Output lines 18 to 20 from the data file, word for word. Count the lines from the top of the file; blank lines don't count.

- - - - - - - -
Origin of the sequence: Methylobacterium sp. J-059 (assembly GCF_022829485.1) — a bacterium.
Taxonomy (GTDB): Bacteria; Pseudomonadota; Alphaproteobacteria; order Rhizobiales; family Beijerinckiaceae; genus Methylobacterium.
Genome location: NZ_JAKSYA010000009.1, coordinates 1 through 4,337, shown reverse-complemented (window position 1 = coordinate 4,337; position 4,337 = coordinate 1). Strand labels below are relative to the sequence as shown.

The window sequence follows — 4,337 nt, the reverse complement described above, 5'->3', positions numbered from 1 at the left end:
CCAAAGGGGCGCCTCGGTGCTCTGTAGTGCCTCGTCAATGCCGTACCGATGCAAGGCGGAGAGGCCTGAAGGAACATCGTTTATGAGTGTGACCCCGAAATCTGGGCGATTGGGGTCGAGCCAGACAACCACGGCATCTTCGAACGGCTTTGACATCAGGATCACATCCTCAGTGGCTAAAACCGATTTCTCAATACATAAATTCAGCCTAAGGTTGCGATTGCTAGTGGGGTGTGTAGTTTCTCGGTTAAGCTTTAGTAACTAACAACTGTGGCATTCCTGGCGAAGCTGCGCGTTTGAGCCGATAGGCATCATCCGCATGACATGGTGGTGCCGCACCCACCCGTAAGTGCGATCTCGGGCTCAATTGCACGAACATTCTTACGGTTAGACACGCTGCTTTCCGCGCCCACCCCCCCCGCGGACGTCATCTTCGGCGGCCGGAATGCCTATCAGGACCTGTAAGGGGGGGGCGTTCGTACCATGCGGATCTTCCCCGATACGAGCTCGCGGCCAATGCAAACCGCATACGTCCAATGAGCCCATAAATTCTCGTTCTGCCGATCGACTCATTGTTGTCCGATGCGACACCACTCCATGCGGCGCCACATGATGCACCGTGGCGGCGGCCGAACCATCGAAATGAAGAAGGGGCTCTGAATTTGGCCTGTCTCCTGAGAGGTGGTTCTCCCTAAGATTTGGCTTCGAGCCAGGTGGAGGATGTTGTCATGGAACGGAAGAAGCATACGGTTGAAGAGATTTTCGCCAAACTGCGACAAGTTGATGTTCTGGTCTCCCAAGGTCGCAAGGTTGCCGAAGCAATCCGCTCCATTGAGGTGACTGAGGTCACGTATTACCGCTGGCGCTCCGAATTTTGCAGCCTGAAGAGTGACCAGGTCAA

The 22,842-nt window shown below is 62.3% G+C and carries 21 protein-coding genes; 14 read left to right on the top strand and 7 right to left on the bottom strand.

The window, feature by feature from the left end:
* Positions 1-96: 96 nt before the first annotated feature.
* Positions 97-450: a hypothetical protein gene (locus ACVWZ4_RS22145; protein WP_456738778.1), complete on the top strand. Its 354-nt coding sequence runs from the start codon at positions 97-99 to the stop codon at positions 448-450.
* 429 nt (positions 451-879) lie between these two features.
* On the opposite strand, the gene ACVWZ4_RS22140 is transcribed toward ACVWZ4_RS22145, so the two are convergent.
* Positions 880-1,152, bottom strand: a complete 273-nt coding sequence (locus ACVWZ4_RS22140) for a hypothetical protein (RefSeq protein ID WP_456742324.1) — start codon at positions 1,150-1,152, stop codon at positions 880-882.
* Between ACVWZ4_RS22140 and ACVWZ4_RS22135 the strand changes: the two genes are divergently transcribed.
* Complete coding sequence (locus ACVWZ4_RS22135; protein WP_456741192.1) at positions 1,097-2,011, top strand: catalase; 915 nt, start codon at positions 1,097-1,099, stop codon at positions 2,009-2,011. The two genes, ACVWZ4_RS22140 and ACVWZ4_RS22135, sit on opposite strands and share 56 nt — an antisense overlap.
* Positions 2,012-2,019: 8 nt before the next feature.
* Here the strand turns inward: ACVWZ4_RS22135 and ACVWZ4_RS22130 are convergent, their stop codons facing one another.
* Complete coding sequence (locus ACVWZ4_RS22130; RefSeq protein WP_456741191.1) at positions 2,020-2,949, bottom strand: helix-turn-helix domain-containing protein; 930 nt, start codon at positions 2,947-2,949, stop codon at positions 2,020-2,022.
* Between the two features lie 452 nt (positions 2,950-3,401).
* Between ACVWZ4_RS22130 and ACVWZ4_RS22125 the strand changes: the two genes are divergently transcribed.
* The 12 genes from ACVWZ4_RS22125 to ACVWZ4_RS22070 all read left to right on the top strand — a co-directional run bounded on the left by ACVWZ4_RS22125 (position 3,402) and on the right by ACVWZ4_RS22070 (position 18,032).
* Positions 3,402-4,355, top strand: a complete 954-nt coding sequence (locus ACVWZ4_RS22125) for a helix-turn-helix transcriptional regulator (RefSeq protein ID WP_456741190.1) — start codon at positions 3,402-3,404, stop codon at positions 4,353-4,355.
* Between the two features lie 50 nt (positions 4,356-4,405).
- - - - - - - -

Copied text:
* Between the two features lie 452 nt (positions 2,950-3,401).
* Between ACVWZ4_RS22130 and ACVWZ4_RS22125 the strand changes: the two genes are divergently transcribed.
* The 12 genes from ACVWZ4_RS22125 to ACVWZ4_RS22070 all read left to right on the top strand — a co-directional run bounded on the left by ACVWZ4_RS22125 (position 3,402) and on the right by ACVWZ4_RS22070 (position 18,032).